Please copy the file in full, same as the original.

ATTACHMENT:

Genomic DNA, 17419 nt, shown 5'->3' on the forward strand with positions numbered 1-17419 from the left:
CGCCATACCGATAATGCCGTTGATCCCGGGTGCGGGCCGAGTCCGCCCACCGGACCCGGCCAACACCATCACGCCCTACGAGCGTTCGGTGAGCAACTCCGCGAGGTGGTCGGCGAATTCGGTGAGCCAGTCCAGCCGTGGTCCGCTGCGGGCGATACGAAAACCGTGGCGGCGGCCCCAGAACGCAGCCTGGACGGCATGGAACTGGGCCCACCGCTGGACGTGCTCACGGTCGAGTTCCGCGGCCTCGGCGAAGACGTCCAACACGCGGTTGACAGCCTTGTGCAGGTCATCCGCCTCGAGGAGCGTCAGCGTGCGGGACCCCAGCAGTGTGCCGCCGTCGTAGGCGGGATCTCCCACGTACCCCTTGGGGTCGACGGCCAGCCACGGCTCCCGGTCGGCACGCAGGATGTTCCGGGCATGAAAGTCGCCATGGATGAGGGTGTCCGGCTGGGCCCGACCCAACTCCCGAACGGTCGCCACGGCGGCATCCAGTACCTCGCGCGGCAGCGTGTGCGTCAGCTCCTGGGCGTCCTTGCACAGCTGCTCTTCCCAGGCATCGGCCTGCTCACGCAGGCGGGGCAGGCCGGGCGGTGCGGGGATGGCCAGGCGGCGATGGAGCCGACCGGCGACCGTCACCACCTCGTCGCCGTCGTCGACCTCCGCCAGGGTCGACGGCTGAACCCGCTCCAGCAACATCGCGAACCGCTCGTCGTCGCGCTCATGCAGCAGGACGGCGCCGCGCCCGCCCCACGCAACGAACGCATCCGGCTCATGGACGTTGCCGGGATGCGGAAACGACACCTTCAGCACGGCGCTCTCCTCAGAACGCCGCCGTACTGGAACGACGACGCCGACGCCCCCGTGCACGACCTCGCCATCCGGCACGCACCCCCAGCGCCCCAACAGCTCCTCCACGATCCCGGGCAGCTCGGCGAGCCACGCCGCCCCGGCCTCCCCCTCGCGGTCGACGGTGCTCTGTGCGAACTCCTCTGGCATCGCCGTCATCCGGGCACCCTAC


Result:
Genomic DNA, 17419 nt, shown 5'->3' on the forward strand with positions numbered 1-17419 from the left:
CGCCATACCGATAATGCCGTTGATCCCGGGTGCGGGCCGAGTCCGCCCACCGGACCCGGCCAACACCATCACGCCCTACGAGCGTTCGGTGAGCAACTCCGCGAGGTGGTCGGCGAATTCGGTGAGCCAGTCCAGCCGTGGTCCGCTGCGGGCGATACGAAAACCGTGGCGGCGGCCCCAGAACGCAGCCTGGACGGCATGGAACTGGGCCCACCGCTGGACGTGCTCACGGTCGAGTTCCGCGGCCTCGGCGAAGACGTCCAACACGCGGTTGACAGCCTTGTGCAGGTCATCCGCCTCGAGGAGCGTCAGCGTGCGGGACCCCAGCAGTGTGCCGCCGTCGTAGGCGGGATCTCCCACGTACCCCTTGGGGTCGACGGCCAGCCACGGCTCCCGGTCGGCACGCAGGATGTTCCGGGCATGAAAGTCGCCATGGATGAGGGTGTCCGGCTGGGCCCGACCCAACTCCCGAACGGTCGCCACGGCGGCATCCAGTACCTCGCGCGGCAGCGTGTGCGTCAGCTCCTGGGCGTCCTTGCACAGCTGCTCTTCCCAGGCATCGGCCTGCTCACGCAGGCGGGGCAGGCCGGGCGGTGCGGGGATGGCCAGGCGGCGATGGAGCCGACCGGCGACCGTCACCACCTCGTCGCCGTCGTCGACCTCCGCCAGGGTCGACGGCTGAACCCGCTCCAGCAACATCGCGAACCGCTCGTCGTCGCGCTCATGCAGCAGGACGGCGCCGCGCCCGCCCCACGCAACGAACGCATCCGGCTCATGGACGTTGCCGGGATGCGGAAACGACACCTTCAGCACGGCGCTCTCCTCAGAACGCCGCCGTACTGGAACGACGACGCCGACGCCCCCGTGCACGACCTCGCCATCCGGCACGCACCCCCAGCGCCCCAACAGCTCCTCCACGATCCCGGGCAGCTCGGCGAGCCACGCCGCCCCGGCCTCCCCCTCGCGGTCGACGGTGCTCTGTGCGAACTCCTCTGGCATCGCCGTCATCCGGGCACCCTAC